An instructor at a private pilot training institute told Moneycontrol that "pilot training methods are not good in India".
"Teachers hardly care whether students have learnt anything or not. They are only concerned with completing the course," he said, on condition of anonymity.
He said that airlines require "pilots with advanced skills, something which isn't taught at regular training institutes".
Krishna said that airlines need to install EBT system at their own end.
"But even at that cost, an airline can save about $20 - 25 million annually as insurance premiums due to low accidents," he said.
The instructor at the training institute said that Directorate General of Civil Aviation (DGCA) must provide well worded guidelines for pilot training in India.
"While we are continuously reviewing our pilot training guidelines, we are not adopting EBT level training anytime soon," BS Bhullar, head, DGCA had told Moneycontrol.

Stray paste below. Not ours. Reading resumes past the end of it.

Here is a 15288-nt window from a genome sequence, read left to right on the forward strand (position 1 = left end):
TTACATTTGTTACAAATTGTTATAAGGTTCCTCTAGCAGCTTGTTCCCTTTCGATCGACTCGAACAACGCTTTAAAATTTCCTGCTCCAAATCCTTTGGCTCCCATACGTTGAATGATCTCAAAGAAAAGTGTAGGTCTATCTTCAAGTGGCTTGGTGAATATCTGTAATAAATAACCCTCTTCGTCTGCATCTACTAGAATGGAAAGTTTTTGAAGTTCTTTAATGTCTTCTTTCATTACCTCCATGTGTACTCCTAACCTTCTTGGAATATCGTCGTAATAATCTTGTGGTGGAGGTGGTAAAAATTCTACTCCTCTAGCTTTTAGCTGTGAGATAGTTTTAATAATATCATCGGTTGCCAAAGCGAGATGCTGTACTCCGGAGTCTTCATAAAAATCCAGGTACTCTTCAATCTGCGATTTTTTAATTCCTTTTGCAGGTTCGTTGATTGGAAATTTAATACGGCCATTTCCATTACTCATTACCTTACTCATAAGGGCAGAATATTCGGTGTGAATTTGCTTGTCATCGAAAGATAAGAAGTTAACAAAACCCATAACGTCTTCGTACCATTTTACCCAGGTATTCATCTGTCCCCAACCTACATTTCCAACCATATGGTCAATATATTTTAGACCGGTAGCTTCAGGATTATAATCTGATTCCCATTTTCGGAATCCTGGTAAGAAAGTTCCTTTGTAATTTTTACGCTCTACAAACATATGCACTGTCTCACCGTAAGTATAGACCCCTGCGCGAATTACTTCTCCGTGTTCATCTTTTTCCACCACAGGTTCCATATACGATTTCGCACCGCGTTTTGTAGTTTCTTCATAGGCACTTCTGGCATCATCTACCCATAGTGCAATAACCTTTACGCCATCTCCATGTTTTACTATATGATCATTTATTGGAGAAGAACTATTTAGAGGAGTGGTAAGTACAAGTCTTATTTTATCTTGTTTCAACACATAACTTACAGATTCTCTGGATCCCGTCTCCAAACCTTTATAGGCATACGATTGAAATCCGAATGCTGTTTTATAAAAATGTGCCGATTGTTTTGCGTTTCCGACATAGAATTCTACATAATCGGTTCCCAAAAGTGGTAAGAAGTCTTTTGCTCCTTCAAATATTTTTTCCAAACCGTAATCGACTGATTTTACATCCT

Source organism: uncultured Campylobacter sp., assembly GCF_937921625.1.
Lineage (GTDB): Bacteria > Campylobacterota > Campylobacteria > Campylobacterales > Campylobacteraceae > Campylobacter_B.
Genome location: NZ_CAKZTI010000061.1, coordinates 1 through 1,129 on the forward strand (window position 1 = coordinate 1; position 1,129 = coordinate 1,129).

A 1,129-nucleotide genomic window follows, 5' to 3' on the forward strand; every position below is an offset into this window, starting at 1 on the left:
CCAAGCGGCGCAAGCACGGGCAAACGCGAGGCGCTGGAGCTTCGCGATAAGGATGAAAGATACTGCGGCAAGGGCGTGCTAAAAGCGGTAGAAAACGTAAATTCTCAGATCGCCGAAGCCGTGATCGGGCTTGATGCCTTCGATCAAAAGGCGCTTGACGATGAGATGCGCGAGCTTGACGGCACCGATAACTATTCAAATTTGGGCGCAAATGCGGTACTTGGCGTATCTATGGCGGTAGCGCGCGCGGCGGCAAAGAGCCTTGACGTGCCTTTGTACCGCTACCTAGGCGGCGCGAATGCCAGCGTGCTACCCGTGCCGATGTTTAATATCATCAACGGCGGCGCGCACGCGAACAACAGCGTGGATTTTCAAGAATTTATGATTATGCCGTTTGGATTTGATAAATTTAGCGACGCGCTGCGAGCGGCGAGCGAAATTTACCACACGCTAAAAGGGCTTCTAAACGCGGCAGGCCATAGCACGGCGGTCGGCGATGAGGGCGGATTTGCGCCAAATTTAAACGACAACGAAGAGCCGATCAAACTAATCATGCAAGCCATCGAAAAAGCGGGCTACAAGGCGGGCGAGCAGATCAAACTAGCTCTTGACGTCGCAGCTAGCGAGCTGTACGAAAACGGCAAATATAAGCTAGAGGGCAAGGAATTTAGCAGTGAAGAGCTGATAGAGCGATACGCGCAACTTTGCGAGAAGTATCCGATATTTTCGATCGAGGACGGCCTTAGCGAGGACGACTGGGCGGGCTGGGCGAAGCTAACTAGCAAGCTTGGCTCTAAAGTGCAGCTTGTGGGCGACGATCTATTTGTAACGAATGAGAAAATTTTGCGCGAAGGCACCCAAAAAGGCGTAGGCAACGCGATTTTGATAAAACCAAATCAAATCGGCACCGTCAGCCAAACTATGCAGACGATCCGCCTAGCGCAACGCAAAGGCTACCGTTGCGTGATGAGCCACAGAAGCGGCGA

In a late night direction, DGCA had ordered grounding of B737Max planes in India and has restricted flying of such planes in Indian airspace from 4 pm on March 13. This came after almost 20 countries, including China, Ethiopia, South Africa, Morocco, the UK, France, Malaysia, Germany, Indonesia and Singapore decided to ground the planes.
"Nobody takes these kind of decisions on impulse because if you ground an aircraft wrongly, Boeing too has the right to sue the government for taking wrong decisions against them," said Vardhan.
He, however, said that the grounding is "only temporary" and that the planes will be flying once the matter is fixed.
"These planes should be grounded for few days and be put under thorough inspection. We might not know the exact cause of crash but we can surely zero in on one of the possible causes... We can examine the machine for all the causes," he said.DGCA had initially issued advisory to airlines operating B737Max planes to thoroughly check the maintenance and only allow pilots with 1,000 hours of flying to operate such planes.